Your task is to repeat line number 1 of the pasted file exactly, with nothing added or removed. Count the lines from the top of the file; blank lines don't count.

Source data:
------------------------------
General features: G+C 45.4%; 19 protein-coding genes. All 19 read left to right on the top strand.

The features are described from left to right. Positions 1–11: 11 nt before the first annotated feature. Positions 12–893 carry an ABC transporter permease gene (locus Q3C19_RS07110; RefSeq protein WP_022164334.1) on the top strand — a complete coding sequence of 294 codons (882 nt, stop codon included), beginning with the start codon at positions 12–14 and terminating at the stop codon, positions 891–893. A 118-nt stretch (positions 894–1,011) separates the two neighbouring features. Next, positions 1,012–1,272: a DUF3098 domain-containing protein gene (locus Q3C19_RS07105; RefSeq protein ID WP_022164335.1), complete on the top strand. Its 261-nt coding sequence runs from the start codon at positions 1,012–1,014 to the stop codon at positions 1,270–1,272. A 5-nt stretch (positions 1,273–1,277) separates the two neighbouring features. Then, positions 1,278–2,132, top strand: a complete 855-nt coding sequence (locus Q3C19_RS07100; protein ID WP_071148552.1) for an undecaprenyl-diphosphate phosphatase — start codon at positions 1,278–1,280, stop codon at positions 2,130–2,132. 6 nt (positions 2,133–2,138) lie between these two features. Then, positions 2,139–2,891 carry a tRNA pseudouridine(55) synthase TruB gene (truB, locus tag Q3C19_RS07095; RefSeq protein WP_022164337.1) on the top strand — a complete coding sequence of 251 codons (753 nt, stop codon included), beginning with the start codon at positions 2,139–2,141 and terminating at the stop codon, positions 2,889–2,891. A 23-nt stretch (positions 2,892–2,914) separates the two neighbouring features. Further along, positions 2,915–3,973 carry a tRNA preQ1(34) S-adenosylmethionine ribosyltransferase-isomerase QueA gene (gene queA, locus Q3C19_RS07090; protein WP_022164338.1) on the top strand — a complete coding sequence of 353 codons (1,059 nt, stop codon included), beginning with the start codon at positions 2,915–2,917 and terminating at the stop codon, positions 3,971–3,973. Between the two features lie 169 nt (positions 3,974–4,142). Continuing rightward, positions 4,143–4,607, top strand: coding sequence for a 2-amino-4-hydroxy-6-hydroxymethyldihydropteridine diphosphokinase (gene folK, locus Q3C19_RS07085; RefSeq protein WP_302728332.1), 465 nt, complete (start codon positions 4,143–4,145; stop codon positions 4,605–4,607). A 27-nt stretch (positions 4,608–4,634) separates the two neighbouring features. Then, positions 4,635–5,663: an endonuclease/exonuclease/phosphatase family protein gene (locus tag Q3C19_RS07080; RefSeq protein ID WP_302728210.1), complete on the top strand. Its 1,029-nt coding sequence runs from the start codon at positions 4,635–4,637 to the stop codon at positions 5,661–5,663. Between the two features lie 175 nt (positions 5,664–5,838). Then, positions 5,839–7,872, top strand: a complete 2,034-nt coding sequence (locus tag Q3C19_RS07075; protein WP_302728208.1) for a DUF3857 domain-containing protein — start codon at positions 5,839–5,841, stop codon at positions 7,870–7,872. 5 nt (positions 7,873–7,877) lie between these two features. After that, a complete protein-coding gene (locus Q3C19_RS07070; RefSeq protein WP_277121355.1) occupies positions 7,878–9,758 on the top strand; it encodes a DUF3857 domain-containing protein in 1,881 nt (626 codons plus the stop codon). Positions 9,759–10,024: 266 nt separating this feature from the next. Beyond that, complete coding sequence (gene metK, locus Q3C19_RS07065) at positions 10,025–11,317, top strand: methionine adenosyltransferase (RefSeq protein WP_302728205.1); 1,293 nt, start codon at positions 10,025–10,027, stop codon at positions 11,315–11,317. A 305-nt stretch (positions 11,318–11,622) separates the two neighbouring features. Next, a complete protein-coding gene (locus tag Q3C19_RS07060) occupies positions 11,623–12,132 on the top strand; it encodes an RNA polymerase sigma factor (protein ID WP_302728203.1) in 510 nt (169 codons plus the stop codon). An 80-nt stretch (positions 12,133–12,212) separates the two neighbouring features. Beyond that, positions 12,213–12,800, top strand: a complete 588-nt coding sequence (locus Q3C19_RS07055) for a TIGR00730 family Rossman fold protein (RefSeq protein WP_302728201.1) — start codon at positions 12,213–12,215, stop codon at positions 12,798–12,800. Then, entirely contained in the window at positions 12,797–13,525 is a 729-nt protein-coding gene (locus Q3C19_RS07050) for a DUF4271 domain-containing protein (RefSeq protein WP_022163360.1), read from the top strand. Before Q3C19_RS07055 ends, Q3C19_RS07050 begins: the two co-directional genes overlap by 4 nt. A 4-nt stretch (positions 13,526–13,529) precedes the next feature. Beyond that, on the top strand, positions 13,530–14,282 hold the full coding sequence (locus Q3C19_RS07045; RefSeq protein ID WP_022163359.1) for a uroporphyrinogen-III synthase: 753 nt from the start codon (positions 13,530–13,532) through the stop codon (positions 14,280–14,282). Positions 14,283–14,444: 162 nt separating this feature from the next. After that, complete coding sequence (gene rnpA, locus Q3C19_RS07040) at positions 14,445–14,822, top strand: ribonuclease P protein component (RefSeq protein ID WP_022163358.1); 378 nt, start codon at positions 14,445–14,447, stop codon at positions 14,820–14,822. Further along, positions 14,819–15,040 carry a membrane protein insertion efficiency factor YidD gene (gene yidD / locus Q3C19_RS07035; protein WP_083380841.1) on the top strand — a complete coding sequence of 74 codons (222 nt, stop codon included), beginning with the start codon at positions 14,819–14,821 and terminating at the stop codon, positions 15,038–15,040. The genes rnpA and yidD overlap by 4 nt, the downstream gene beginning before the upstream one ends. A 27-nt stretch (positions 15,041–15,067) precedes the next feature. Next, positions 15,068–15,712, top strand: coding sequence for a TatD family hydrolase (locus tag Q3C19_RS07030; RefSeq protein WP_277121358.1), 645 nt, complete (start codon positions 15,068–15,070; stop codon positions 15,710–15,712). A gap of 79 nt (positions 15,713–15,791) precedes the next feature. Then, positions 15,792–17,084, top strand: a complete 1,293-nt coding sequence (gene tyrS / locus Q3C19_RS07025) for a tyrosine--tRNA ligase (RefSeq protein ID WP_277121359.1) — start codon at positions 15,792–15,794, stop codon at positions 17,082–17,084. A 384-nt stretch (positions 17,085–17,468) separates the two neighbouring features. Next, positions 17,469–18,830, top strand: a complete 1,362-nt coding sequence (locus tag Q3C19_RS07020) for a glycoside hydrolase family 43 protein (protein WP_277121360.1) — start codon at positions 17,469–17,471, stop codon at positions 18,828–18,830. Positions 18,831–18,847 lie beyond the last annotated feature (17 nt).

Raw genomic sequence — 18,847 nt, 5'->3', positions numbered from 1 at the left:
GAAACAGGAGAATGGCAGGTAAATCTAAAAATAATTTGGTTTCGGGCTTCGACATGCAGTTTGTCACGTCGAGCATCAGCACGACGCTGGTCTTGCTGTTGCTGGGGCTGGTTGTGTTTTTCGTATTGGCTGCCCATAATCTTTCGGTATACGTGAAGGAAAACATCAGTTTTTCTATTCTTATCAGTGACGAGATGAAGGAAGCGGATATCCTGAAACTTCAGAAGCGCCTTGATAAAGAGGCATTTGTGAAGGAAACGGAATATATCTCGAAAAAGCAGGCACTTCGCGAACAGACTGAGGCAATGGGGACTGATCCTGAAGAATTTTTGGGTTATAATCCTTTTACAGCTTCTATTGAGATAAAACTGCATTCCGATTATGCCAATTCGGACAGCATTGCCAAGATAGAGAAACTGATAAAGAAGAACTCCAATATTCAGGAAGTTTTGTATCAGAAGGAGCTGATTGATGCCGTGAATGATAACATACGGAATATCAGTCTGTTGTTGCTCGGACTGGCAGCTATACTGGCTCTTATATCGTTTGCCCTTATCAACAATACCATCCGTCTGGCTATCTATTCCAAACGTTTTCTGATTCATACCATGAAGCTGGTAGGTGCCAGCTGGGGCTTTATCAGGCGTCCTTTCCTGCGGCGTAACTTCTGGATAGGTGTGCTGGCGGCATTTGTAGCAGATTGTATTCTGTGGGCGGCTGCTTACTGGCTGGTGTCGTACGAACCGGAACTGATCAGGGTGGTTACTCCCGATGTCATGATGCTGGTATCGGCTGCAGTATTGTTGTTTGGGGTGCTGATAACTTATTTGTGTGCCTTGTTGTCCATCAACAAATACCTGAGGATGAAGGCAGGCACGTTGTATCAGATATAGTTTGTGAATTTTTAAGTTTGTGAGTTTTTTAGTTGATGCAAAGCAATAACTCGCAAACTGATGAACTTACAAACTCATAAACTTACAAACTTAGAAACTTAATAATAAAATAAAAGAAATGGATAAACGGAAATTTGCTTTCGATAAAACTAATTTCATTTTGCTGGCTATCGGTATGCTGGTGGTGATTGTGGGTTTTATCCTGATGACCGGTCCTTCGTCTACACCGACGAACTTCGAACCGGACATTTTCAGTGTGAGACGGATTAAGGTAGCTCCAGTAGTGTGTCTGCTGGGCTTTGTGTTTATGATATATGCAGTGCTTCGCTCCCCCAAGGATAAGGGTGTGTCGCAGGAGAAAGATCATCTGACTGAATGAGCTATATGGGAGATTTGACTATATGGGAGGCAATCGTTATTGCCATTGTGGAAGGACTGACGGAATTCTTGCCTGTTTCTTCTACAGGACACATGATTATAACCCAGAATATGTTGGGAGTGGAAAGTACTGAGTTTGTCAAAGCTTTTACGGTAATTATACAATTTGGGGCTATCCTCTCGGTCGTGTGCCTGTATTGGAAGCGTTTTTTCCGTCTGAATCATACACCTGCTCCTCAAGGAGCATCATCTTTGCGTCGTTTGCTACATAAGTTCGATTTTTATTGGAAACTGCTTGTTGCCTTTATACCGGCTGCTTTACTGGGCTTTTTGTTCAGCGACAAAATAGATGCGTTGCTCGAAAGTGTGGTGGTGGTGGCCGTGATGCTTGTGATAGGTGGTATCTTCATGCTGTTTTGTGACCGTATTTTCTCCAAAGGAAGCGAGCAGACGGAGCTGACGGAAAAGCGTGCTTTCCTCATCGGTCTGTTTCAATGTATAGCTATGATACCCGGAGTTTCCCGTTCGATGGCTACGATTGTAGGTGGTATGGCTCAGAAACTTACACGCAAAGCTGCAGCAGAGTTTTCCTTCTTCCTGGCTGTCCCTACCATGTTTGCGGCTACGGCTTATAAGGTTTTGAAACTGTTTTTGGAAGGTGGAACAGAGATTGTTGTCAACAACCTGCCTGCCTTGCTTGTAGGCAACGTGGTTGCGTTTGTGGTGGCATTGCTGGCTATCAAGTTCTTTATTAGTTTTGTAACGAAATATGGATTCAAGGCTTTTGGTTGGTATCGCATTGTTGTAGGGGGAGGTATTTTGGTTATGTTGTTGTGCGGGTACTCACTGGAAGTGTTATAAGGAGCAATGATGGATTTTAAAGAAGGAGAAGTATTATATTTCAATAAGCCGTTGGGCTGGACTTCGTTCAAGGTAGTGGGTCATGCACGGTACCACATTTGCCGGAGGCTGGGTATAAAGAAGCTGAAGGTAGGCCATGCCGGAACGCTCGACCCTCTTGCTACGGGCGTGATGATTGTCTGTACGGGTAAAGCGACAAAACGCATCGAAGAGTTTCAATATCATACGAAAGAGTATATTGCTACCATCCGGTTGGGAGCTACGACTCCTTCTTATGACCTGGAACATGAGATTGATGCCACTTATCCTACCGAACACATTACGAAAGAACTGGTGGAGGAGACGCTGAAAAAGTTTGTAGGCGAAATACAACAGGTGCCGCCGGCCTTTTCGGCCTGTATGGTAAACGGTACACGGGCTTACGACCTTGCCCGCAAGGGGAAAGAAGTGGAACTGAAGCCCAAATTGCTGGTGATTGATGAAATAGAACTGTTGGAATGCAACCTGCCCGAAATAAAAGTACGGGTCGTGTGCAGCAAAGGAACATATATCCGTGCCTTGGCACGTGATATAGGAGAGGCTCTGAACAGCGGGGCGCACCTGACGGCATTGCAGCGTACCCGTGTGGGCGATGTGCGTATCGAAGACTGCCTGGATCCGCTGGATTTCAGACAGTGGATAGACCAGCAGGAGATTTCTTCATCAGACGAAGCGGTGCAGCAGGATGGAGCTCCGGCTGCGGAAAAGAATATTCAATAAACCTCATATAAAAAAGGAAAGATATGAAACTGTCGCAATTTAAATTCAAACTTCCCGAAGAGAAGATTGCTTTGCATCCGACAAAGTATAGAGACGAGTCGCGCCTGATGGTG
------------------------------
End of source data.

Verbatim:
General features: G+C 45.4%; 19 protein-coding genes. All 19 read left to right on the top strand.